Environmental sustainability statement of economic regimes with energy intensity and urbanization in Turkey: a threshold regression approach

Koyuncu T., BEŞER M. K., Alola A. A.

Environmental Science and Pollution Research, vol.28, no.31, pp.42533-42546, 2021 (SCI-Expanded) identifier identifier

  • Publication Type: Article / Article
  • Volume: 28 Issue: 31
  • Publication Date: 2021
  • Doi Number: 10.1007/s11356-021-13686-z
  • Journal Name: Environmental Science and Pollution Research
  • Journal Indexes: Science Citation Index Expanded (SCI-EXPANDED), Scopus, IBZ Online, ABI/INFORM, Aerospace Database, Aqualine, Aquatic Science & Fisheries Abstracts (ASFA), BIOSIS, CAB Abstracts, EMBASE, Environment Index, Geobase, MEDLINE, Pollution Abstracts, Veterinary Science Database, Civil Engineering Abstracts
  • Page Numbers: pp.42533-42546
  • Keywords: Ecological footprint;, EKC hypothesis;, Energy intensity;, Environmental sustainability;, Threshold regression, Urban population;
  • Istanbul Gelisim University Affiliated: Yes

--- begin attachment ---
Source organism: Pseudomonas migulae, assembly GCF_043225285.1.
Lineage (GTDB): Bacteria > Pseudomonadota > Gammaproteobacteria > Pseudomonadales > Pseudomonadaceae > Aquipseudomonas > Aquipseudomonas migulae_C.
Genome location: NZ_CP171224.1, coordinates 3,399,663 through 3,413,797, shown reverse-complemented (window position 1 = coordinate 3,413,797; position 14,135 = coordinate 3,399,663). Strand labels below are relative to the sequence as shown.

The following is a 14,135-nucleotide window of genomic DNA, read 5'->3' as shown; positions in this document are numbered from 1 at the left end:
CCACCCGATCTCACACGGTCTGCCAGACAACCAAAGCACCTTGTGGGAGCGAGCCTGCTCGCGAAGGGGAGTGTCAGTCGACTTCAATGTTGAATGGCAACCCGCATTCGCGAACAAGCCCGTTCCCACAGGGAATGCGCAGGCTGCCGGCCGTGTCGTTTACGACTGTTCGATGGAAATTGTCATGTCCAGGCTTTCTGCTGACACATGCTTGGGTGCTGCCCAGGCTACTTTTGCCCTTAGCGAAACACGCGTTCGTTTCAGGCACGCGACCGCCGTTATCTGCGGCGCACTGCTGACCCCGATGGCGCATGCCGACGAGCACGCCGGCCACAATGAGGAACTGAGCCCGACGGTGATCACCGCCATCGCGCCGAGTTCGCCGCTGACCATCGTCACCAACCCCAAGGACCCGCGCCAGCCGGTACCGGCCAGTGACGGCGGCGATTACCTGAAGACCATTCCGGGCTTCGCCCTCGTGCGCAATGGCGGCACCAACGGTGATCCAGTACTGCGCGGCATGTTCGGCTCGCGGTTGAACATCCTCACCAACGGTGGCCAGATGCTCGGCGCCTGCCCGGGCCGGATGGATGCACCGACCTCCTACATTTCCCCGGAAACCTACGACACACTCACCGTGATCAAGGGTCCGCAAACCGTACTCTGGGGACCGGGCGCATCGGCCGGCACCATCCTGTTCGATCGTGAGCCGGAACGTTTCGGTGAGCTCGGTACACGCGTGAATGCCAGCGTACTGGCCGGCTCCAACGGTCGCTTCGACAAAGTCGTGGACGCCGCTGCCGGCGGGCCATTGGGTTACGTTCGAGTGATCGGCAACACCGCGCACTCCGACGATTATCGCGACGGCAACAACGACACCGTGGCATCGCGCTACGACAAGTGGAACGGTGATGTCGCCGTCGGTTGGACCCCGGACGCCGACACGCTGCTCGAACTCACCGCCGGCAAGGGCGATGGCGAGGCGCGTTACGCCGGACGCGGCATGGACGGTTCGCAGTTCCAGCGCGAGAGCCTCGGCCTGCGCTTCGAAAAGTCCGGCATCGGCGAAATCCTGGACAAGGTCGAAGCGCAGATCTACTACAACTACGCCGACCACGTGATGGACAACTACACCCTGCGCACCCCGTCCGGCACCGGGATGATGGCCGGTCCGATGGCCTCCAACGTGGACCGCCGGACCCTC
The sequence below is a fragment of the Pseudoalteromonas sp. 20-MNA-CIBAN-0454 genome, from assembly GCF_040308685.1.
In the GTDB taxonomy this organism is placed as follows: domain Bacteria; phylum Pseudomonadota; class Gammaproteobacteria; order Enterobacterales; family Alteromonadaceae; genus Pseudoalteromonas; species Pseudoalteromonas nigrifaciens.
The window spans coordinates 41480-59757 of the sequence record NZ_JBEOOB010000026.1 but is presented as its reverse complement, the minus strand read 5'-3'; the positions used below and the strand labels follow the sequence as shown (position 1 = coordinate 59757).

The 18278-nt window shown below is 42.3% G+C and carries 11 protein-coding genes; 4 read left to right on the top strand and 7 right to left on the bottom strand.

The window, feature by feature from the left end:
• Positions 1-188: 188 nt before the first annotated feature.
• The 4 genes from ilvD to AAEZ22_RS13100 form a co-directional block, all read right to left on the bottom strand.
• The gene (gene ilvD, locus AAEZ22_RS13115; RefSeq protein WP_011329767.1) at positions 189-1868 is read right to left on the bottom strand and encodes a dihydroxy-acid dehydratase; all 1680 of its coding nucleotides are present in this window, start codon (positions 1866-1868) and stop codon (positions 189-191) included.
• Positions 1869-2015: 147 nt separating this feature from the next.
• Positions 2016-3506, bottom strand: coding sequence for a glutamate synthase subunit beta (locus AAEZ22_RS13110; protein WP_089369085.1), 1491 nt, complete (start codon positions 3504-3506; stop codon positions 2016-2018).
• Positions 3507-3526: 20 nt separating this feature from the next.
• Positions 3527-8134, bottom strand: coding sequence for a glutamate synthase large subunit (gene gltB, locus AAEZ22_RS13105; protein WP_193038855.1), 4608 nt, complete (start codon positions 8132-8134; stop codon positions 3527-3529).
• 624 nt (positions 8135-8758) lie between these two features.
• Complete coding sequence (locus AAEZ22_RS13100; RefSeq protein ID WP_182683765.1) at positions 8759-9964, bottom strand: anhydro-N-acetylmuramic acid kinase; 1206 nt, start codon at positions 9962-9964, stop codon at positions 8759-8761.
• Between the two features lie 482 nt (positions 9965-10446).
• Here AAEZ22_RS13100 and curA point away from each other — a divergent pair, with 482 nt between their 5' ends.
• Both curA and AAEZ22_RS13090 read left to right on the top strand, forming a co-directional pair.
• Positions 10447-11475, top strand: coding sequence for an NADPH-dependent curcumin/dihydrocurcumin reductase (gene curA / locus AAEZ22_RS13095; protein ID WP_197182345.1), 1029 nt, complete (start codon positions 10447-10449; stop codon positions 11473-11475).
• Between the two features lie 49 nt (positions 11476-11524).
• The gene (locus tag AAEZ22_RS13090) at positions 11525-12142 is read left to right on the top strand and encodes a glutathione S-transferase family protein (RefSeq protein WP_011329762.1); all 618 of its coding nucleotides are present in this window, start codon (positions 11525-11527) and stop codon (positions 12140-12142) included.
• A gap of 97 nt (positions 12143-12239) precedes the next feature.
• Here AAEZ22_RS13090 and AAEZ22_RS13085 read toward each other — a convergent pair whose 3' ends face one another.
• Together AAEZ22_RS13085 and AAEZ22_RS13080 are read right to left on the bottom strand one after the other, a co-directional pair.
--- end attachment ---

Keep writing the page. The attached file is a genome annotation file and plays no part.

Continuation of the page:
© 2021, The Author(s), under exclusive licence to Springer-Verlag GmbH Germany, part of Springer Nature.In recent time, the investigation of the state of environmental quality has largely been conducted with less attention on the situation of environment sustainability especially in different economic regimes (expansion and recession). In the current context, the role of income per capita, energy intensity, and urbanization in driving the ecological footprint of Turkey is examined in the framework of Environmental Kuznets Curve (EKC) hypothesis over the period of 1990–2015. Considering the potential evidence of regime switching, we employed the Threshold Autoregressive Model (TAR) method with a regime change threshold of 14.43505 per hectare per capita and found that the EKC hypothesis is valid for all the 4 models. Moreover, eight observations are below the threshold value in the first regime while fifteen observations are equal or higher than the threshold value in the second regime. With a threshold per capita income of 9340.1326 USD, the study found that Turkey begin to experience a decline in environmental degradation resulting from income growth in 2015. However, this desirable outcome was short-lived in 2018 because the per capita income slightly decreases to 9340.1326 USD. In addition, increases in energy intensity and urbanization level hamper environmental sustainability drive of the country. The frequency domain causality test further supports the nexus evidence among the implied variables. By virtue of observation, this study offers that the government should work toward achieving a sustainable growth in order to attain the country’s environmental sustainability agenda.